I’ve known some bad moments while following the fortunes of Leeds United. Going a goal down to Blackburn inside eighteen seconds under Steve Evans. Going 4-0 down to Brighton in the first half under Steve Evans. Pretty much everything that happened under Steve Evans, in fact, including being so crushed down there that I couldn’t see a horizon beyond him and thought he should stay.
There was relegation from the Premier League and relegation to League One, the worst sporting level Leeds United Association Football Club have fallen to in their entire 100 year history. So that was pretty bad. Ten years ago this week Leeds were knocked out of the Johnstone’s Paint Trophy by Carlisle amid collapsing league form that had many convinced Leeds were throwing promotion away and would be staying in the third tier. Things didn’t turn out that way; it’s funny how things turn out.
Memory makes it hard to submit to the drama surrounding the terrible recent form that has put Leeds United 2nd in the Championship with fifteen games to play. For fifteen years we’ve wanted a fight for promotion to the Premier League, and now we’ve got one, it feels like an odd time to choose to give up.
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Leeds United’s team are not making that easy, because they’re playing as if that decision has already been taken, or taken out of their hands. It’s difficult to write about events in a game like this because, if you’re a Leeds fan, you’ve either seen it already or heard enough that you don’t want to know. But for the sake of routine:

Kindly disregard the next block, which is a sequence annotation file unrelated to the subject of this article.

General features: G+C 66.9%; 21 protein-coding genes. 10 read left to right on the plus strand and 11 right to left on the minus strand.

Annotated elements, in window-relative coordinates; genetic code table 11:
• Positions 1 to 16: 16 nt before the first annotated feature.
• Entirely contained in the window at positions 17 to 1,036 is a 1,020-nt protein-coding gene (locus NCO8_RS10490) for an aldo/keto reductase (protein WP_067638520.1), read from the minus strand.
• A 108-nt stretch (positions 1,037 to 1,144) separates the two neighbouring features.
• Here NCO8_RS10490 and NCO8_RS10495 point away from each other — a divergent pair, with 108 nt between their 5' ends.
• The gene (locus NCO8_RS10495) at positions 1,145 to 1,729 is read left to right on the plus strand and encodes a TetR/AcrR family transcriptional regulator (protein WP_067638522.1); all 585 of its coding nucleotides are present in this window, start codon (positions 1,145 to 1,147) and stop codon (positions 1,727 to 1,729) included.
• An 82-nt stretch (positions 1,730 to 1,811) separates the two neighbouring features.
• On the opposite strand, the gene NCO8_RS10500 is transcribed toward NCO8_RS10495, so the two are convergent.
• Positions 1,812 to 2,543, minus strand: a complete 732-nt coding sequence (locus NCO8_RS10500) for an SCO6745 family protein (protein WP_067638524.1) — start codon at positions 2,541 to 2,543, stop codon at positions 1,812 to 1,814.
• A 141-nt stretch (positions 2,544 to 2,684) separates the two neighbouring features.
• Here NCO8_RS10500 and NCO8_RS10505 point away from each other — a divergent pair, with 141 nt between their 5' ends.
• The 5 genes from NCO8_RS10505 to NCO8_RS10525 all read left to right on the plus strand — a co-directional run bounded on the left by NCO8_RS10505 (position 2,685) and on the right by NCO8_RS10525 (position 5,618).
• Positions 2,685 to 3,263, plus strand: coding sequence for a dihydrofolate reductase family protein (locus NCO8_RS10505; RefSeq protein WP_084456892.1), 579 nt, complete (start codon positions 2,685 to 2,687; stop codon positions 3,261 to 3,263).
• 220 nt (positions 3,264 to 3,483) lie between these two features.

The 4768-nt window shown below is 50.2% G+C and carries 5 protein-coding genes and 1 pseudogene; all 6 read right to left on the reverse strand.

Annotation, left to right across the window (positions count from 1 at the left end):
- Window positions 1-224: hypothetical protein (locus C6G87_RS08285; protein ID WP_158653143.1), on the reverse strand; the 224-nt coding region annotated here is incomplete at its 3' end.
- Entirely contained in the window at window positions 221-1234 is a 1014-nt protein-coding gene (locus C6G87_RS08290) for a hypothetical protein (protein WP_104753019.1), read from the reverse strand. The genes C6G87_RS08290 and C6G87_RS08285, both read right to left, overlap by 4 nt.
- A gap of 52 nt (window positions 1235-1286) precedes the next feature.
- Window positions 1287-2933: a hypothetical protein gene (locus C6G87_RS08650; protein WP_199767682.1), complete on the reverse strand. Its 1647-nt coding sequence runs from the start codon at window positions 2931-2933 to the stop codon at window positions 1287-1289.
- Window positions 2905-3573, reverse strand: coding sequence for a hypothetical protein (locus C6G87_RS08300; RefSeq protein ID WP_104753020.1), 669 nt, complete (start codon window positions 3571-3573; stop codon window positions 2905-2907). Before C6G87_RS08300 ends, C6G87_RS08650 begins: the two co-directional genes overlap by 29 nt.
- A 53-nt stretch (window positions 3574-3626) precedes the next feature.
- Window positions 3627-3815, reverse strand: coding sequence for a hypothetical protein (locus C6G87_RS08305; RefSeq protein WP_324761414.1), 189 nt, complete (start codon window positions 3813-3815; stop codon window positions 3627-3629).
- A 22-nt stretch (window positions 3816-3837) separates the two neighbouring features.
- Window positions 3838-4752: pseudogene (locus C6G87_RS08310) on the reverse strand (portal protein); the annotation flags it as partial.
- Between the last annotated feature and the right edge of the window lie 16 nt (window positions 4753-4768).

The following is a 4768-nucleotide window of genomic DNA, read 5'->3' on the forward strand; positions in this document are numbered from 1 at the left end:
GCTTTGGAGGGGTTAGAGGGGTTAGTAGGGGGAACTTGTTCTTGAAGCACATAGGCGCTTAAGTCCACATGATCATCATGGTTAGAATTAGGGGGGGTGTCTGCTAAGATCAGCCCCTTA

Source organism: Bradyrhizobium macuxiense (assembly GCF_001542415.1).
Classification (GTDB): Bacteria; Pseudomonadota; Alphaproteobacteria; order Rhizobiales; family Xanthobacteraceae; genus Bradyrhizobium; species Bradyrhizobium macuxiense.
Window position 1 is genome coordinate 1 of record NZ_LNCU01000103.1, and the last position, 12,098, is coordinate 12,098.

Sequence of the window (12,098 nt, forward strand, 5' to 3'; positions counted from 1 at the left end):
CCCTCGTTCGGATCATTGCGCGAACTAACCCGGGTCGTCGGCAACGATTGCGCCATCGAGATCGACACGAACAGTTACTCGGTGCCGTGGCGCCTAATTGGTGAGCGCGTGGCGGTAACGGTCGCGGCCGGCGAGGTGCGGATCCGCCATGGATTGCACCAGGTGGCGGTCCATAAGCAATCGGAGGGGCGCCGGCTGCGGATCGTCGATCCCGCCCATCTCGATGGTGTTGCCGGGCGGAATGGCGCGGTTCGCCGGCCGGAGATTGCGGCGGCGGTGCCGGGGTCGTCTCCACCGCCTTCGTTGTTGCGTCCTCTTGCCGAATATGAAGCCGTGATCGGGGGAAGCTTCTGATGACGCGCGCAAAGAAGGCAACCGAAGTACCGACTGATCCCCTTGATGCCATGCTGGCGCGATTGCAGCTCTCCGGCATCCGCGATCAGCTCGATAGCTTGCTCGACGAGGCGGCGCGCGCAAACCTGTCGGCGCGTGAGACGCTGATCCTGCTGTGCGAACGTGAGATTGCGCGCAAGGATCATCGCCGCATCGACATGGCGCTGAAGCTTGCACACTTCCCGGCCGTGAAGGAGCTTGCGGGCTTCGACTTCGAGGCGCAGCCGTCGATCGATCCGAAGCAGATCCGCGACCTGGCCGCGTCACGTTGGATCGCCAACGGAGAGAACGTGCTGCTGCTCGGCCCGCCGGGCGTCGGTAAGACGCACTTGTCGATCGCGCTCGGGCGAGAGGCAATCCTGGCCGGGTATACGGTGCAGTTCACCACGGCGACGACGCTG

Leeds didn’t capitalise on early pressure, then were caught out when an attempt to counter attack went wrong and, facing Sammy Ameobi’s shot, Kiko Casilla went worse at his near post. Lewis Grabban should have made it 2-0 when he wrongfooted the defence and goalkeeper but shot straight at Casilla on the ground instead of into the empty net next to him; Liam Cooper should have equalised but headed a corner straight at Brice Samba, whose reflexes to keep the rebound in front of his line were spectacular.